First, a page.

Student Spotlight: Nicole Hendricks
Nicole Hendricks remembers seeing a flier posted by the Studio Theatre at College of DuPage that read, “Amaze your friends, horrify your parents, become an actor.”
“Initially, it made me giggle, but with each step on this career path, I understood how horrifying it might be for a child to take this leap into acting, into the arts, into the unknown,” she said. “COD gave shape to that unknown because each class I took at COD further defined my educational goals. I entered my college years knowing what I was passionate about, but I did not know how to turn my passions into career goals, which I believe is a universal experience for actors.”
Hendricks was passionate about both theater and psychology. She believes every person is a puzzle to be decoded and discovered that figuring out the motivations behind behavior was even more interesting when taken to the stage.
“If I could convince an audience to buy into the subtext and motivations underscoring a character’s intentions, then I felt successful in decoding the human condition,” she said. “Plus, there is nothing finer than moving an audience to tears or laughter. My first theater experiences were in dance as a child, then as a teenager in high school productions and on the speech team at Elk Grove High School.”
While Hendricks became the first woman in her family to attend college, she also needed to pay for it, which meant finding something affordable. Although her local community college was Harper, she wanted a unique experience and didn’t want to see the same people she already knew. College of DuPage offered a diverse student body and strong theater, speech and social science programs.
“It was priceless to be in classes with teenagers and adults returning to school because the various perspectives offered richness to classroom discussion that I wouldn’t get in a homogeneous classroom population,” she said. “I took as many classes and auditioned for as many genres of theater as I could in order to expand my experiences. Working with Connie Canaday Howard, Marco Benassi, Tim Clue, Don Hood, Craig Berger, Michael Moon, Frank Tourangeau and many others helped sharpen my fine arts education.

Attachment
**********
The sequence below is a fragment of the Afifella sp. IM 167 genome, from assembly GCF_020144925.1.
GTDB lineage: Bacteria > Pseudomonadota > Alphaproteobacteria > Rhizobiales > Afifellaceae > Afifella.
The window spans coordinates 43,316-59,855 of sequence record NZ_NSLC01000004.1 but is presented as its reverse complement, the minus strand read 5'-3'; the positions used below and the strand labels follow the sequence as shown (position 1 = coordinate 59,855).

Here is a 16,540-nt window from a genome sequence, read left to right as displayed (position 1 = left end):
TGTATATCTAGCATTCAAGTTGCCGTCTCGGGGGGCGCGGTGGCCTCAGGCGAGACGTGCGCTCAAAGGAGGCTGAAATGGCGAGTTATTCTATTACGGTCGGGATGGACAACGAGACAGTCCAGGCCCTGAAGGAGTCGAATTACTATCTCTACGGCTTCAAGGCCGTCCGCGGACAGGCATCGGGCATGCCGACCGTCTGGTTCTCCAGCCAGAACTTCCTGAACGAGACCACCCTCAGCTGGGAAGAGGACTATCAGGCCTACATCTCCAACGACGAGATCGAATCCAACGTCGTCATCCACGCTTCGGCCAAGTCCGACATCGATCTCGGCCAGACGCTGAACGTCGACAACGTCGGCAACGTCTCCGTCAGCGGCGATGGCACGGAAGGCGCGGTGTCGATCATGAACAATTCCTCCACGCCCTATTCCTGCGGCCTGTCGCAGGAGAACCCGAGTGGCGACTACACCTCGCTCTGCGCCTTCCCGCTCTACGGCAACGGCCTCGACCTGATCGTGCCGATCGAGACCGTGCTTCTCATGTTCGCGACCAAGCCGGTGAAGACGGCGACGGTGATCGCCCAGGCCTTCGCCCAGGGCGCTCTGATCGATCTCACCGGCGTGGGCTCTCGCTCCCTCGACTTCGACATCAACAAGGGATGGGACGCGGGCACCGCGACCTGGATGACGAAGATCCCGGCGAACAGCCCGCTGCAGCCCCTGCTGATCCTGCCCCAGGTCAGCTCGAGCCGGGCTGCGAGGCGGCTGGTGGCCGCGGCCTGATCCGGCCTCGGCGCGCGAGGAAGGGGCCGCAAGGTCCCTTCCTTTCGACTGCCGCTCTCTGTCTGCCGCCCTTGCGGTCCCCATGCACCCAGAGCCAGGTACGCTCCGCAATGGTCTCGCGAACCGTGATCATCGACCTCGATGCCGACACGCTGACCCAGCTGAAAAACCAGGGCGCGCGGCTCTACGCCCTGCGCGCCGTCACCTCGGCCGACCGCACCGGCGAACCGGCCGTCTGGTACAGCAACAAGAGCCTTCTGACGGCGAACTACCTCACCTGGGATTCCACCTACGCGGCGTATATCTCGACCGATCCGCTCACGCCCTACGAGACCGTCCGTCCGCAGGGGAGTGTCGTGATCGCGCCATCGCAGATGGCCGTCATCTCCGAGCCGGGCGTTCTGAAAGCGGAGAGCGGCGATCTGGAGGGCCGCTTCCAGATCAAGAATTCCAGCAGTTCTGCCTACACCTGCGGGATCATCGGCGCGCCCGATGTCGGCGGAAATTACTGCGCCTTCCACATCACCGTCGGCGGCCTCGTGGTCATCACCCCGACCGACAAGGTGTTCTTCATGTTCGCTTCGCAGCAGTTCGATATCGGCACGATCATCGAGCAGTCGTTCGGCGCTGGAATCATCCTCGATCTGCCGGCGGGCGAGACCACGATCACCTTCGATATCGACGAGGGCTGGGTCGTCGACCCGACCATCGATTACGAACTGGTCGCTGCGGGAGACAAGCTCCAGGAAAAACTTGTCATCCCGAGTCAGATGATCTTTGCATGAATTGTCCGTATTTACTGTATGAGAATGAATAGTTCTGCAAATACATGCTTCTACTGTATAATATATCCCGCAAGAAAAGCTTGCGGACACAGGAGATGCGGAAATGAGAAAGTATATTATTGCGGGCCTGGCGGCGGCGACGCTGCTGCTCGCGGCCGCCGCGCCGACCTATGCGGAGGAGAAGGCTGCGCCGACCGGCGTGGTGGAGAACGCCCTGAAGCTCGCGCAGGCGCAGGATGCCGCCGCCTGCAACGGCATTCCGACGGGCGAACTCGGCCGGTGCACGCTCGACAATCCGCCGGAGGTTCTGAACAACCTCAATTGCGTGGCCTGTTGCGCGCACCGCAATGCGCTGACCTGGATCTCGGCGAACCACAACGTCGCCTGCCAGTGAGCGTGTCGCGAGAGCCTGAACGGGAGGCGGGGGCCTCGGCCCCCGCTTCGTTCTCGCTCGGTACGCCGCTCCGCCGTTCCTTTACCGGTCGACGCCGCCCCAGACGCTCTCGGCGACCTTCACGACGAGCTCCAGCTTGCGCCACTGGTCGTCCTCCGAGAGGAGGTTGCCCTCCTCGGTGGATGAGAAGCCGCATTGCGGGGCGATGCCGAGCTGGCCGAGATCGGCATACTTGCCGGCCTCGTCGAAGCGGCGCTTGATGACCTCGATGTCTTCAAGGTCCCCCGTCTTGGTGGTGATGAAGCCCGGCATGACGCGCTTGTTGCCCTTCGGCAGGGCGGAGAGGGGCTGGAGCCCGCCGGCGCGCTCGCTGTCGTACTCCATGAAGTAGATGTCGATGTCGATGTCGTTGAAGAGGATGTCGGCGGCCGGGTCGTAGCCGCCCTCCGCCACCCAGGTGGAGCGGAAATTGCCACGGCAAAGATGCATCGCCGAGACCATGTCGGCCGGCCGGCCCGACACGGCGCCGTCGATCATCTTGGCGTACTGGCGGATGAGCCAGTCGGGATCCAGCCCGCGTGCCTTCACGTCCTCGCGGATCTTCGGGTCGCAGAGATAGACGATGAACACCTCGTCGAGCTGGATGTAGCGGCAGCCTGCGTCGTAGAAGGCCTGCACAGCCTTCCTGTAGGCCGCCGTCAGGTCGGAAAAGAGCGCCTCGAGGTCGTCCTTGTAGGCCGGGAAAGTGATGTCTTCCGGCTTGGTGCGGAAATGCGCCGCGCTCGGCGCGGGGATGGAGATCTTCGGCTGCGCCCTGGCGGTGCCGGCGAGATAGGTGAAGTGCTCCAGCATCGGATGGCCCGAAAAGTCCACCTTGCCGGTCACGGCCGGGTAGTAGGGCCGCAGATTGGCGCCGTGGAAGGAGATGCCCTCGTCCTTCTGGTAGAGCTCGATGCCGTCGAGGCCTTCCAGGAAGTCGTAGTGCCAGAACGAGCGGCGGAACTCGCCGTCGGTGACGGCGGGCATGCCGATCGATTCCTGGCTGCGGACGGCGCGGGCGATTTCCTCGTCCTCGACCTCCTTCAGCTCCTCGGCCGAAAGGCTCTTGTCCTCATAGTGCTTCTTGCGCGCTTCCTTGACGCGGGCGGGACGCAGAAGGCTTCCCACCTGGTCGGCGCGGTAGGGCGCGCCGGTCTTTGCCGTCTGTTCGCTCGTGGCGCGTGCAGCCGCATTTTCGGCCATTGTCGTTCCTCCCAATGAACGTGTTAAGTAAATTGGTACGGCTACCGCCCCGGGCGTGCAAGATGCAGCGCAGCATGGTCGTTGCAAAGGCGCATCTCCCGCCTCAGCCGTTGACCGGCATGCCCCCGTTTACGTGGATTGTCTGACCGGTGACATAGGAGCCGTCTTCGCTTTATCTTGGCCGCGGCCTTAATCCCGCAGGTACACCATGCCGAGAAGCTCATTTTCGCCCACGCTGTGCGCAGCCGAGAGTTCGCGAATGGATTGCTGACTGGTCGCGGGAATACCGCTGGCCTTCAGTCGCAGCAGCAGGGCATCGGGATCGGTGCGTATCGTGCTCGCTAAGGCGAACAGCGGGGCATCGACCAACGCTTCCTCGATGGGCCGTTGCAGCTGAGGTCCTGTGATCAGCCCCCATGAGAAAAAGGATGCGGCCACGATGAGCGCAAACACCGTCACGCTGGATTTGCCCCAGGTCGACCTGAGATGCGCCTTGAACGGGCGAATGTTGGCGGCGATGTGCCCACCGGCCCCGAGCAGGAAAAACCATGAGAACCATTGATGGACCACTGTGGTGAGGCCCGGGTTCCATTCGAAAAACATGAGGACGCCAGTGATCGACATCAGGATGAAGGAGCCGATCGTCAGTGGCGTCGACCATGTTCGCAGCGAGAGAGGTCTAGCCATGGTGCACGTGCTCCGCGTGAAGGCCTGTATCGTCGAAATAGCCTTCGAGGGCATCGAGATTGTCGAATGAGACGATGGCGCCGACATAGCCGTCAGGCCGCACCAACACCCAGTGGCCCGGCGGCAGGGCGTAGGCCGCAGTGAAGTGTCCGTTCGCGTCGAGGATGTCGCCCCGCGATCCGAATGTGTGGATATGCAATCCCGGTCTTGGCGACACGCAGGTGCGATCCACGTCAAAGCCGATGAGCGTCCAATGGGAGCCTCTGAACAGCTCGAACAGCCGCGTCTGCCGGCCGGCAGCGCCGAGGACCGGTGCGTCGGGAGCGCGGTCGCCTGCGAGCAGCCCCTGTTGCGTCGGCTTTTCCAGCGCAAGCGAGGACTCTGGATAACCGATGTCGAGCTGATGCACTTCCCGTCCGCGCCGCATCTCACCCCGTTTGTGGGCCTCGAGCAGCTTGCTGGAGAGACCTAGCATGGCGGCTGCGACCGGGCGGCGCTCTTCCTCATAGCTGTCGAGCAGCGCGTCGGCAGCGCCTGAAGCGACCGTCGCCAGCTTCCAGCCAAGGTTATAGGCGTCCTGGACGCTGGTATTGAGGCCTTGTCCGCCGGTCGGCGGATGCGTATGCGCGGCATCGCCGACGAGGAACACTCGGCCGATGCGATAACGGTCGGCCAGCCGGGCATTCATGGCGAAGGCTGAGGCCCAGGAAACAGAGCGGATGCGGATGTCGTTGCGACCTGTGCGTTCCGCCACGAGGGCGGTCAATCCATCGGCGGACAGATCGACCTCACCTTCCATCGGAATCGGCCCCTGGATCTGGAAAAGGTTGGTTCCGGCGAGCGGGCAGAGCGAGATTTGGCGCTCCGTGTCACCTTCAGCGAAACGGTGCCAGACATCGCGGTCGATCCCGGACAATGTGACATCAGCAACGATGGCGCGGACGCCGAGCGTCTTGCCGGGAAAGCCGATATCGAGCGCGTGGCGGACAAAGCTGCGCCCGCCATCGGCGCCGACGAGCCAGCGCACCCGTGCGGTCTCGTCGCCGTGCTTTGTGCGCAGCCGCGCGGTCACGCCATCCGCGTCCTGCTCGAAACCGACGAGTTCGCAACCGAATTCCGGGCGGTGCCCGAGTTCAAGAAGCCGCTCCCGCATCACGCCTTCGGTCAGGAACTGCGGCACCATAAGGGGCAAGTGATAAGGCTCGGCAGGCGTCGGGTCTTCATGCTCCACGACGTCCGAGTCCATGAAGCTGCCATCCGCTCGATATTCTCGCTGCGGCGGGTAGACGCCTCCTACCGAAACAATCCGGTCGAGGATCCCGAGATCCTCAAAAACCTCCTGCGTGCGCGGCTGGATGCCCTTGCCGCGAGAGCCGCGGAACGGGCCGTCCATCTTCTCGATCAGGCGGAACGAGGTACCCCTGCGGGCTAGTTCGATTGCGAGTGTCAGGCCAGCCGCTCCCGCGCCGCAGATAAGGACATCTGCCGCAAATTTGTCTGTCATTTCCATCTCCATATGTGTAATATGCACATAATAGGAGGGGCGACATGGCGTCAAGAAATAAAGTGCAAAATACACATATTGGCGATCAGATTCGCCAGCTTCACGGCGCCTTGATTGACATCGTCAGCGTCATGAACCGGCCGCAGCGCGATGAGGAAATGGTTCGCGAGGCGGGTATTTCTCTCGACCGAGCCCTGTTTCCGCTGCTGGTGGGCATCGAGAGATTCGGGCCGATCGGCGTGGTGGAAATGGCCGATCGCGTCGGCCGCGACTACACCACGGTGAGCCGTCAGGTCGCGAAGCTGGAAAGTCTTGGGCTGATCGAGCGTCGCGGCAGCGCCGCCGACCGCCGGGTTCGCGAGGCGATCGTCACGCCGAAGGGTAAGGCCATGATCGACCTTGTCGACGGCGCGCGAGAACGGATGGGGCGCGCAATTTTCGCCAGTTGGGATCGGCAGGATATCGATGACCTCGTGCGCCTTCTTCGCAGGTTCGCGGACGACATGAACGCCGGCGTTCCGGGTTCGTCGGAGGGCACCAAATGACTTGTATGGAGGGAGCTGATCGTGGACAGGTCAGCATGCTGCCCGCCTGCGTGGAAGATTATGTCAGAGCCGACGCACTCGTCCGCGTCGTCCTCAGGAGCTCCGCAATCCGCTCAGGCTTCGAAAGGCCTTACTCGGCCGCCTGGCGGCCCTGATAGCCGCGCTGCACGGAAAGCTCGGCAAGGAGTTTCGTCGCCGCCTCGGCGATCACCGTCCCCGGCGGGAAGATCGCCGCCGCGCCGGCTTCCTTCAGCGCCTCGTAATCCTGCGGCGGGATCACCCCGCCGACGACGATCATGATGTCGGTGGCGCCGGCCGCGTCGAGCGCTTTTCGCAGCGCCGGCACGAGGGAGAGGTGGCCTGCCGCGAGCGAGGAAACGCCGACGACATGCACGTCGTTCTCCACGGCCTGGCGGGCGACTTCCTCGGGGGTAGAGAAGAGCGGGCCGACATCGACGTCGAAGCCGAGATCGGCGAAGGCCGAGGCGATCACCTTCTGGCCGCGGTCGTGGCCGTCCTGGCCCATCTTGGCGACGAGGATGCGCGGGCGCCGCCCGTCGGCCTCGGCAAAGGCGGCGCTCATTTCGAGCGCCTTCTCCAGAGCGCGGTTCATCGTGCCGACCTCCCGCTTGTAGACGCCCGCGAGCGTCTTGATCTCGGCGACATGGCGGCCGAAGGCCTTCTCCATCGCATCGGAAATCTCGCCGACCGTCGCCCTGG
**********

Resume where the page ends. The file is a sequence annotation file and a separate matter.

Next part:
“I not only had the benefit of being in productions for College of DuPage but also with the local professional company Buffalo Theatre Ensemble. Working with professional actors gave me true insight into a working actor’s lifestyle. A working actor will always have two to three day jobs, will take risks confidently, and will always look for ways to improve.”
Hendricks earned an Associate in Arts degree from College of DuPage and transferred to Northwestern University to pursue psychology and performance studies. Within one quarter, she refocused and majored only in performing studies. While at Northwestern, she worked with professor Mary Zimmerman and wrote, directed, designed and played John Lennon in a one-woman show called “A Day in the Life.”
“My experiences at COD gave me the foundation that I needed to be successful at Northwestern and continue to experiment in various forms of theater and production,” she said.
After earning a bachelor’s degree, Hendricks discovered that the real world of actors was on strike. Then auditions were few, mostly for commercials. So she returned to her high school alma mater to coach the speech team and discovered that she loved working with young actors.
“Auditions became less important to me as I continually saw teenage students become brilliant actors and public speakers. I was awe-struck by their transformations,” she said. “Playing the part of guide-on-the-side became my new role in life and I decided it was time to become a teacher.”
Hendricks earned her master’s degree in education and was immediately hired by Fenton Community High School, where today she teaches English, theater and speech. Since joining the coaching staff of Fenton’s speech team, it has continually advanced to state competition.
“While advancing to state competition is wonderful, the more important lesson that I continually get to experience is with my students, who go on to study acting, voice, English and teaching. Some ‘horrify their parents’ by becoming a part of the arts community while also majoring in STEM areas. I thoroughly believe that a well-rounded education includes the arts.”
She has since earned a second master’s degree in Education Leadership, which will give her the option of working in administration. She continues to integrate technology into her curriculum and to work with mixed media in the arts and communication fields.
Hendricks thanks all the faculty in the arts programs at College of DuPage for bringing passion to their work.
“As a fellow teacher, I have seen faculty burn-out at all levels of education, but my experiences at COD were with teachers who have drive, enthusiasm and dedication,” she said. “Having experienced both Northwestern University and College of DuPage’s Theater programs, I can honestly say that both programs are created equally. But only one is economically sound and as close to home as Glen Ellyn.”
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